Fourth Sunday of Advent, Cycle C (Dec. 23, 2018)

After years of political turmoil, bombings, and the attack on a Russian passenger jet, the number of foreign visitors to Egypt is in precipitous decline. The tourism industry is in crisis. In response, the Egyptian government is eager to discover, and open to the public, archeological treasures so spectacular that they will inspire tourists to return. As part of this effort, the Great Pyramid of Giza is being subjected to a regimen of scans using infrared thermography, muon radiography and 3D reconstruction. The thermal scans look for temperature differences in the rock that could indicate hidden passages or chambers in the pyramid. Now scientists have found what they are calling an “impressive anomaly” in the stone, which might lead to a major discovery.

It occurs to me that the thermal scans seeking hidden chambers in the Great Pyramid are analogous to the manner in which God continually scans our hearts in search of hidden empty places. God seeks “significant anomalies” in each of us – indications that we are not, after all, entirely filled up with anxiety, selfish pre-occupations, self-loathing and ultimately meaningless mind games. God never abandons the hope that, despite all appearances to the contrary, we have hearts of flesh and not of stone. And while the government of Egypt doubtless hopes that empty spaces in the Great Pyramid will contain treasure, the empty places in our hearts are themselves treasured by God. For while the Egyptians hope that droves of tourists will rush into any hidden chambers found in the pyramid, the grace of God will rush into the hidden chambers of our hearts, and accomplish the 3D reconstruction of our relationship with Christ.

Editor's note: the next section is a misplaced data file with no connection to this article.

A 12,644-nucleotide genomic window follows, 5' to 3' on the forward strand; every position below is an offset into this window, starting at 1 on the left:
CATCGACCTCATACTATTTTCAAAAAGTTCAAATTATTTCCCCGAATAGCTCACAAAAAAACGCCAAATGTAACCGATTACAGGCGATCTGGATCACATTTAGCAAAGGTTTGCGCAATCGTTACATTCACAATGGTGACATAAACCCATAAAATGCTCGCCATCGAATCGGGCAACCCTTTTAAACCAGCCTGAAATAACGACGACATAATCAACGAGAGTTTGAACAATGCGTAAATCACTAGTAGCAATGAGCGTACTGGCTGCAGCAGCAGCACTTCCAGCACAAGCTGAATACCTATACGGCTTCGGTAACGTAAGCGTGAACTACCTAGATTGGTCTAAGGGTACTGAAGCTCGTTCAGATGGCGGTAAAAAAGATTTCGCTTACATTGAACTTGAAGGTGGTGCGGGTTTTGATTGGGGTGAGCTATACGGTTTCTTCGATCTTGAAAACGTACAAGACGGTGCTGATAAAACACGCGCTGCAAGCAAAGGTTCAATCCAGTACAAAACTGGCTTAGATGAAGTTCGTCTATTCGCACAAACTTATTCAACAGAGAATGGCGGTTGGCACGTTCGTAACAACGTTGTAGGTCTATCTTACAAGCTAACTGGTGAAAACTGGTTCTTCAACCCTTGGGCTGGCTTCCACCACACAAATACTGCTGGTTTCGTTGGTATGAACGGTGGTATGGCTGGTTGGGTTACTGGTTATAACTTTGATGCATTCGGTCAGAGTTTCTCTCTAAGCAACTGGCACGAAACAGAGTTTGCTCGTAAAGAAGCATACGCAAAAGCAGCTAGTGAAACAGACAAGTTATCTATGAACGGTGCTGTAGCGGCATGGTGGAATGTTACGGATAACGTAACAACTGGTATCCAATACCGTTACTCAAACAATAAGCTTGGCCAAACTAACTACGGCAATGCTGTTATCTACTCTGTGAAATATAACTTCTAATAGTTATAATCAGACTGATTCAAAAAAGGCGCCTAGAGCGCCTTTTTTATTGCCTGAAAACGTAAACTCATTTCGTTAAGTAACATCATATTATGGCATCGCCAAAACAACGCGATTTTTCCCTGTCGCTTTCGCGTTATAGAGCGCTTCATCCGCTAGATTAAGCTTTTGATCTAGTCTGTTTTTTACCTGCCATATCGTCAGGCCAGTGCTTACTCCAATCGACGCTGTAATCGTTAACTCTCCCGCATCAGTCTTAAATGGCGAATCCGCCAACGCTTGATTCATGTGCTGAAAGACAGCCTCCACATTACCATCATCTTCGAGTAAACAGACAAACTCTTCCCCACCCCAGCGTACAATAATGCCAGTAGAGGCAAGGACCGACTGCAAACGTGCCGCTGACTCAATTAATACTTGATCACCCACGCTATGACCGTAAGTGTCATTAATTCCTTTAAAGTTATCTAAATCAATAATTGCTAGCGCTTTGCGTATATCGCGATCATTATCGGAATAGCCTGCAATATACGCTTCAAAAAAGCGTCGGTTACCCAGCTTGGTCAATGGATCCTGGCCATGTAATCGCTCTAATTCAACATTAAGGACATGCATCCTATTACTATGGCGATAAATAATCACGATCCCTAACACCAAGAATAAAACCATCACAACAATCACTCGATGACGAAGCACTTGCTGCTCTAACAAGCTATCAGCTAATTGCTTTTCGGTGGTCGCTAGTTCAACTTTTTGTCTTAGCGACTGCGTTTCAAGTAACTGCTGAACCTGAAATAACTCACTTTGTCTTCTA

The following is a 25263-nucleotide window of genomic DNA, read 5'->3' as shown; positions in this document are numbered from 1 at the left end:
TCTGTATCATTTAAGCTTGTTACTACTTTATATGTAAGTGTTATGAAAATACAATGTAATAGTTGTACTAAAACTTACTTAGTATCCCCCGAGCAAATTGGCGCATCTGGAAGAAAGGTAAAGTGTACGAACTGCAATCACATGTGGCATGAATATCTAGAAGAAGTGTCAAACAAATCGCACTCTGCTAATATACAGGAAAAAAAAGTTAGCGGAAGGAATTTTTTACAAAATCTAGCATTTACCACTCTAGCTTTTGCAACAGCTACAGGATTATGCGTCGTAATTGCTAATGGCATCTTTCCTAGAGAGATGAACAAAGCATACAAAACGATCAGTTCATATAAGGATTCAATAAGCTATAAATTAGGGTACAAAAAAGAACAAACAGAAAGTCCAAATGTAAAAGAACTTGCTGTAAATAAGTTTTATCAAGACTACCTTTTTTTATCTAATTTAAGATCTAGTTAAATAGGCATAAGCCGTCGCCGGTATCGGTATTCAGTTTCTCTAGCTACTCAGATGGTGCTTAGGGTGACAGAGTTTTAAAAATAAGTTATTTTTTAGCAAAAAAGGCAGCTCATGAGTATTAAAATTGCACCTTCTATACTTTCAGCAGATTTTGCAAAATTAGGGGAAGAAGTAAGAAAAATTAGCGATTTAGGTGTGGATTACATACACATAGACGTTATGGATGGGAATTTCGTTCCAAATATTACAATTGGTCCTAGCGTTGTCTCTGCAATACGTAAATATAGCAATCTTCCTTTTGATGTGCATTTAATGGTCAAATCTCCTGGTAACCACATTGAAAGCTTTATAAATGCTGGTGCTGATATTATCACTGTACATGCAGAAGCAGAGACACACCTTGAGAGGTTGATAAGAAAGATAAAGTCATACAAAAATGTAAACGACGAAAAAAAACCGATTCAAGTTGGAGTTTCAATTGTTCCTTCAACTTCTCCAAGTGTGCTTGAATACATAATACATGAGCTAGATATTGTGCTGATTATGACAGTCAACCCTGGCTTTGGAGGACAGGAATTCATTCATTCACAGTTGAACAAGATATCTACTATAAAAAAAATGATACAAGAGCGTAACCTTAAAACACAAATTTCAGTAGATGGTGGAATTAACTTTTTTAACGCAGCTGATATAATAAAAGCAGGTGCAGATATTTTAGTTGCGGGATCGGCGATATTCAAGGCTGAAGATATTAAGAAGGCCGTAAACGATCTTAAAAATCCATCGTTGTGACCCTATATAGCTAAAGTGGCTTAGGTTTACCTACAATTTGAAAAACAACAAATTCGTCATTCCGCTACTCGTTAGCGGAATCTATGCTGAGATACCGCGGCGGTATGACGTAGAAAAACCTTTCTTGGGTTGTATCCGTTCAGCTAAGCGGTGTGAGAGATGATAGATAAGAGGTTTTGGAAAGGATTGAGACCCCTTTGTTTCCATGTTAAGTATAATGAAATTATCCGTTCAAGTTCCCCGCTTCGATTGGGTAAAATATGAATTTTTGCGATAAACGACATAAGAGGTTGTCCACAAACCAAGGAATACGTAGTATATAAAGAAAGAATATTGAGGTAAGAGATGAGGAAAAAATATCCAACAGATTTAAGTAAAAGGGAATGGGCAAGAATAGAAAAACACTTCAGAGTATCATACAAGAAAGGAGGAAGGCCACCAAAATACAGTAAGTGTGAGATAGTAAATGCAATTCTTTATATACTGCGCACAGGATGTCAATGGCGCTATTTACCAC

As the holy season of Advent draws to a close, let’s allow God’s mercy to expel the spiritual clutter accumulated during the old year, and so prepare a chamber in our hearts to receive the Holy Child who comes to us at Christmas. Then, while there may be no room for him at the inn, there will be room for him in us.”

Rev. Charles B. Gordon, C.S.C., is co-director of the Garaventa Center for Catholic Intellectual Life and American Culture at the University of Portland. He writes and records a regular blog called “Fractio Verbi.

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